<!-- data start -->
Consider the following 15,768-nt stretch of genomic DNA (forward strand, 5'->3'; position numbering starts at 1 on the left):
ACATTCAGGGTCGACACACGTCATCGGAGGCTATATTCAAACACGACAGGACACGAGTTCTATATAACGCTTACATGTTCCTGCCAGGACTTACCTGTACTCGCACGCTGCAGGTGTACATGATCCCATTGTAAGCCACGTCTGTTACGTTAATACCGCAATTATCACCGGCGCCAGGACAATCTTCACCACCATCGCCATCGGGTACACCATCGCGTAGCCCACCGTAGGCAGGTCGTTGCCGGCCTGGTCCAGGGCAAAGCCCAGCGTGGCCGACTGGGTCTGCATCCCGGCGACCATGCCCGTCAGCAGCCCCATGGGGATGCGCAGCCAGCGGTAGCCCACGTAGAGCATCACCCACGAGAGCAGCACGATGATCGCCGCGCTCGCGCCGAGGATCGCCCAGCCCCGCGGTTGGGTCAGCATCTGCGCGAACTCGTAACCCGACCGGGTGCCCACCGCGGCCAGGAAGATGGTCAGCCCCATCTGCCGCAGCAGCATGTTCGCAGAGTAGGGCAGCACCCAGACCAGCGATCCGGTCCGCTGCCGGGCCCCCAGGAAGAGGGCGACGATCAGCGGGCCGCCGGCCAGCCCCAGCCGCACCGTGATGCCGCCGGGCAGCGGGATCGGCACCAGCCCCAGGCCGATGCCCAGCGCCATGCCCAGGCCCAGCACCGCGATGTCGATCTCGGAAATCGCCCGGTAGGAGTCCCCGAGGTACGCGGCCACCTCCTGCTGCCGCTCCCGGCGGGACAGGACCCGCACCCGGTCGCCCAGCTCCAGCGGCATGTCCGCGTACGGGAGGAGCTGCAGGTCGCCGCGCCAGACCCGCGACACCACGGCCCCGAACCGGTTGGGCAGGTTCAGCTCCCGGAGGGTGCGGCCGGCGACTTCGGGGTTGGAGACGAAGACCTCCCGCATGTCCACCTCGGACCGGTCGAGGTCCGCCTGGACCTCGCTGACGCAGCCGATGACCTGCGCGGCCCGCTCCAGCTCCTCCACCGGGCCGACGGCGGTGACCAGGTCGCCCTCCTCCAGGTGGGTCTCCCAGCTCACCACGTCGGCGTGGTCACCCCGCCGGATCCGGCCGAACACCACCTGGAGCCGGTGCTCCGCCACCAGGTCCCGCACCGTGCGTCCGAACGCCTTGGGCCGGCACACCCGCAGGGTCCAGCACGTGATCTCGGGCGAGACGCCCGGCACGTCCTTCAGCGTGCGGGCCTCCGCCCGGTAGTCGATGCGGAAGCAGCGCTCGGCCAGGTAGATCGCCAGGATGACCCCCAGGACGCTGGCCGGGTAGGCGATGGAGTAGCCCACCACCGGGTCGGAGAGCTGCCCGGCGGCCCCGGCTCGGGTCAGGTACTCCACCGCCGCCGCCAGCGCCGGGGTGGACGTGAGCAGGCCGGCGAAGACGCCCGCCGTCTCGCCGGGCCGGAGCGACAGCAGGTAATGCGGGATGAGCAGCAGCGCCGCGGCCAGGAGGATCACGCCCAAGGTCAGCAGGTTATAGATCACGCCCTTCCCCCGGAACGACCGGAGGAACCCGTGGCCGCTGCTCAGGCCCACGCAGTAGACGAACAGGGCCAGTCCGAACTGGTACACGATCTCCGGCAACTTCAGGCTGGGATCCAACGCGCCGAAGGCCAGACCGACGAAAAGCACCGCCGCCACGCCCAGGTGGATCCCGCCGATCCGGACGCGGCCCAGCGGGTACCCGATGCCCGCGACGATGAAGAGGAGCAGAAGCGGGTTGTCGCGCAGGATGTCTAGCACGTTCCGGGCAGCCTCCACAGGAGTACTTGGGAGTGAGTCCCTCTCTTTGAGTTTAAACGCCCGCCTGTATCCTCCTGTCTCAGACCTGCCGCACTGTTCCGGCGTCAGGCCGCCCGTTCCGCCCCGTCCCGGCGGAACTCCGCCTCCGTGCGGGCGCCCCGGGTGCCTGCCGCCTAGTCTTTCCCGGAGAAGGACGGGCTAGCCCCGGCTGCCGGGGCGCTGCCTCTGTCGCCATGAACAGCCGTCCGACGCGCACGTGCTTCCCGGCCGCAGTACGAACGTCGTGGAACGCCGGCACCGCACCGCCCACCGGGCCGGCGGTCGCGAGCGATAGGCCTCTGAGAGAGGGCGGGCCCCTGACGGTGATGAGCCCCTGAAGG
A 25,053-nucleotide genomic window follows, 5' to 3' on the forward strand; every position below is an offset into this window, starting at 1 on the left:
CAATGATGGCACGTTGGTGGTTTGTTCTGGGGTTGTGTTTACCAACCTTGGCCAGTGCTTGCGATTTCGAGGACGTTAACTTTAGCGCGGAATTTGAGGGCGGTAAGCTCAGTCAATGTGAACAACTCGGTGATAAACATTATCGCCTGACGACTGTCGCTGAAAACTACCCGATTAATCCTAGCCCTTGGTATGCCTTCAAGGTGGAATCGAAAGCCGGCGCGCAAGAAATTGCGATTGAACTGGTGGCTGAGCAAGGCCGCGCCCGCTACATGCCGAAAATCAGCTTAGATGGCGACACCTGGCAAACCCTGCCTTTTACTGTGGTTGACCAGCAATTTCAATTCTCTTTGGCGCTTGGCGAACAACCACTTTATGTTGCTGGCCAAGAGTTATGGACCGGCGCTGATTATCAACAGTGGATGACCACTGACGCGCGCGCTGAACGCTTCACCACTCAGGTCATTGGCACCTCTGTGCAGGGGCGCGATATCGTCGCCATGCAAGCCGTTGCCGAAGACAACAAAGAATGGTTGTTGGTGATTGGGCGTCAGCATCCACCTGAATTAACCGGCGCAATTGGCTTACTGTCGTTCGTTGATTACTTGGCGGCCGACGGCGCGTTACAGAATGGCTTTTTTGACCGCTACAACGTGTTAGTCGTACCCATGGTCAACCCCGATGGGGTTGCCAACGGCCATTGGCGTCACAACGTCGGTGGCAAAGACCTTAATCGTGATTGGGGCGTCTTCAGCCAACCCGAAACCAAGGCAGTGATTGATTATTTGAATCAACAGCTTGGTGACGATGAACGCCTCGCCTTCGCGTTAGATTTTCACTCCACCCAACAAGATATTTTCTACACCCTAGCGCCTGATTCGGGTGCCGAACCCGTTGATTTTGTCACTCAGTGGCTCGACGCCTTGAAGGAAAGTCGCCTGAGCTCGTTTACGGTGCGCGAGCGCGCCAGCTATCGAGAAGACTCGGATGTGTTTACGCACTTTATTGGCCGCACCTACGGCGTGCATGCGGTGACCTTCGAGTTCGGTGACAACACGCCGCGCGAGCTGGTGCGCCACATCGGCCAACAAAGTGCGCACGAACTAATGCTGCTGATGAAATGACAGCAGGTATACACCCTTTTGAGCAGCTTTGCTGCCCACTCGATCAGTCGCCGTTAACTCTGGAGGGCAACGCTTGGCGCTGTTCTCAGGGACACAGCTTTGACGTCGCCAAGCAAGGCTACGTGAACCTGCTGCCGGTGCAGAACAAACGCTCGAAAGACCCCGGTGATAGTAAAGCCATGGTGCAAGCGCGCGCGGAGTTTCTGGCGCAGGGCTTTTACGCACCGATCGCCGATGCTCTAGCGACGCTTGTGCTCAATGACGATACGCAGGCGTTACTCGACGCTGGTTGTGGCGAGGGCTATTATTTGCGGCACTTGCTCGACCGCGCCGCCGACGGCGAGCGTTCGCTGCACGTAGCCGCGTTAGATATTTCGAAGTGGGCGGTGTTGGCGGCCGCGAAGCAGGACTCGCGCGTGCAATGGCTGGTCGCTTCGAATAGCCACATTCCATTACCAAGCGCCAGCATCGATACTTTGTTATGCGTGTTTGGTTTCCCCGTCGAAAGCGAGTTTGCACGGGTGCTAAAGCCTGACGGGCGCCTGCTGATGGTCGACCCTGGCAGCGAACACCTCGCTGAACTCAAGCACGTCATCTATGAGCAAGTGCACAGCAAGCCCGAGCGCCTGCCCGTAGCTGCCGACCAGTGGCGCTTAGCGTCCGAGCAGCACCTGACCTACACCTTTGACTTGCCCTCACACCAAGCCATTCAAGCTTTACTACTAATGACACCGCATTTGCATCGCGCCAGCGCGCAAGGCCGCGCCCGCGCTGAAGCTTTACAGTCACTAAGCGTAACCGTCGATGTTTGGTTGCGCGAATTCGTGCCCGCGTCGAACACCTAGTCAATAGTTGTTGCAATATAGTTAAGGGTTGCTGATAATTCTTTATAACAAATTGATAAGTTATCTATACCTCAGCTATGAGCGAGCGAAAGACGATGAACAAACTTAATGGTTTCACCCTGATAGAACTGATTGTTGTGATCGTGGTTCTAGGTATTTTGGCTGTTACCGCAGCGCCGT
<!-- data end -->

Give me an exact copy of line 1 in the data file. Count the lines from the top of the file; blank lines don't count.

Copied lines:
Consider the following 15,768-nt stretch of genomic DNA (forward strand, 5'->3'; position numbering starts at 1 on the left):